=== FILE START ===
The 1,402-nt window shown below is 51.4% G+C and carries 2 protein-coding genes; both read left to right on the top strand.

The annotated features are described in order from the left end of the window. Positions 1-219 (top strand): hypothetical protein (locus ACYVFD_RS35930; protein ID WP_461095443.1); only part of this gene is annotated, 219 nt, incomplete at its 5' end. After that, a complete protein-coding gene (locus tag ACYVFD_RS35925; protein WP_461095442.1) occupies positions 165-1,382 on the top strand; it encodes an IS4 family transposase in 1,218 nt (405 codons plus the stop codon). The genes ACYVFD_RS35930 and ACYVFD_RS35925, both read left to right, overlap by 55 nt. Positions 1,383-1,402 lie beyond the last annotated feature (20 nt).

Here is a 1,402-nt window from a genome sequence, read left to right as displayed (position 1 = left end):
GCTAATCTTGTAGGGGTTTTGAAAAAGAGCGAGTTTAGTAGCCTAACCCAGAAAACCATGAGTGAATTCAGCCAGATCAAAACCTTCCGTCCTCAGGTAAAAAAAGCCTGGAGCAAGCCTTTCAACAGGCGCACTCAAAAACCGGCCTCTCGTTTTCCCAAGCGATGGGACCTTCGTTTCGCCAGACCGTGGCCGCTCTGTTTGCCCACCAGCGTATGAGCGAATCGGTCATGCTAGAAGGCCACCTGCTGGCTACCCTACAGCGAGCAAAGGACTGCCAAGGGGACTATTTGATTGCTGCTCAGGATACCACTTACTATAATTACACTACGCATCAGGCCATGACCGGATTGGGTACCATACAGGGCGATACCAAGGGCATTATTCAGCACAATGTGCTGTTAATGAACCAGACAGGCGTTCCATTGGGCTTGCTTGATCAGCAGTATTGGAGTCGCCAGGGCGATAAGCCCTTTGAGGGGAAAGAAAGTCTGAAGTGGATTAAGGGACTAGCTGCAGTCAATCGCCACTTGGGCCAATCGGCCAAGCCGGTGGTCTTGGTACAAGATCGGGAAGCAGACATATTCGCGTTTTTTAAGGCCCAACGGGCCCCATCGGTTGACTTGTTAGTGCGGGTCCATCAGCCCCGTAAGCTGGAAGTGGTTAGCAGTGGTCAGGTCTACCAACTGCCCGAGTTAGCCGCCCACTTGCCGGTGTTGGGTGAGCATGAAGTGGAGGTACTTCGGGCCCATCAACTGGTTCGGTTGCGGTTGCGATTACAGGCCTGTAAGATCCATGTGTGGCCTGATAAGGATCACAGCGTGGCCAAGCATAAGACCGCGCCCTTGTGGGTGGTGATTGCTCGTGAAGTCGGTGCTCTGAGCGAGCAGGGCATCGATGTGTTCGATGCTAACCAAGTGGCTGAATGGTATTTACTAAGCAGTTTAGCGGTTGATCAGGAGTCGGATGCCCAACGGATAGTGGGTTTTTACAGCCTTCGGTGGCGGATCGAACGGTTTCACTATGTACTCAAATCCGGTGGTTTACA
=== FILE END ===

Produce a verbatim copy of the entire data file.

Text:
The 1,402-nt window shown below is 51.4% G+C and carries 2 protein-coding genes; both read left to right on the top strand.

The annotated features are described in order from the left end of the window. Positions 1-219 (top strand): hypothetical protein (locus ACYVFD_RS35930; protein ID WP_461095443.1); only part of this gene is annotated, 219 nt, incomplete at its 5' end. After that, a complete protein-coding gene (locus tag ACYVFD_RS35925; protein WP_461095442.1) occupies positions 165-1,382 on the top strand; it encodes an IS4 family transposase in 1,218 nt (405 codons plus the stop codon). The genes ACYVFD_RS35930 and ACYVFD_RS35925, both read left to right, overlap by 55 nt. Positions 1,383-1,402 lie beyond the last annotated feature (20 nt).

Here is a 1,402-nt window from a genome sequence, read left to right as displayed (position 1 = left end):
GCTAATCTTGTAGGGGTTTTGAAAAAGAGCGAGTTTAGTAGCCTAACCCAGAAAACCATGAGTGAATTCAGCCAGATCAAAACCTTCCGTCCTCAGGTAAAAAAAGCCTGGAGCAAGCCTTTCAACAGGCGCACTCAAAAACCGGCCTCTCGTTTTCCCAAGCGATGGGACCTTCGTTTCGCCAGACCGTGGCCGCTCTGTTTGCCCACCAGCGTATGAGCGAATCGGTCATGCTAGAAGGCCACCTGCTGGCTACCCTACAGCGAGCAAAGGACTGCCAAGGGGACTATTTGATTGCTGCTCAGGATACCACTTACTATAATTACACTACGCATCAGGCCATGACCGGATTGGGTACCATACAGGGCGATACCAAGGGCATTATTCAGCACAATGTGCTGTTAATGAACCAGACAGGCGTTCCATTGGGCTTGCTTGATCAGCAGTATTGGAGTCGCCAGGGCGATAAGCCCTTTGAGGGGAAAGAAAGTCTGAAGTGGATTAAGGGACTAGCTGCAGTCAATCGCCACTTGGGCCAATCGGCCAAGCCGGTGGTCTTGGTACAAGATCGGGAAGCAGACATATTCGCGTTTTTTAAGGCCCAACGGGCCCCATCGGTTGACTTGTTAGTGCGGGTCCATCAGCCCCGTAAGCTGGAAGTGGTTAGCAGTGGTCAGGTCTACCAACTGCCCGAGTTAGCCGCCCACTTGCCGGTGTTGGGTGAGCATGAAGTGGAGGTACTTCGGGCCCATCAACTGGTTCGGTTGCGGTTGCGATTACAGGCCTGTAAGATCCATGTGTGGCCTGATAAGGATCACAGCGTGGCCAAGCATAAGACCGCGCCCTTGTGGGTGGTGATTGCTCGTGAAGTCGGTGCTCTGAGCGAGCAGGGCATCGATGTGTTCGATGCTAACCAAGTGGCTGAATGGTATTTACTAAGCAGTTTAGCGGTTGATCAGGAGTCGGATGCCCAACGGATAGTGGGTTTTTACAGCCTTCGGTGGCGGATCGAACGGTTTCACTATGTACTCAAATCCGGTGGTTTACA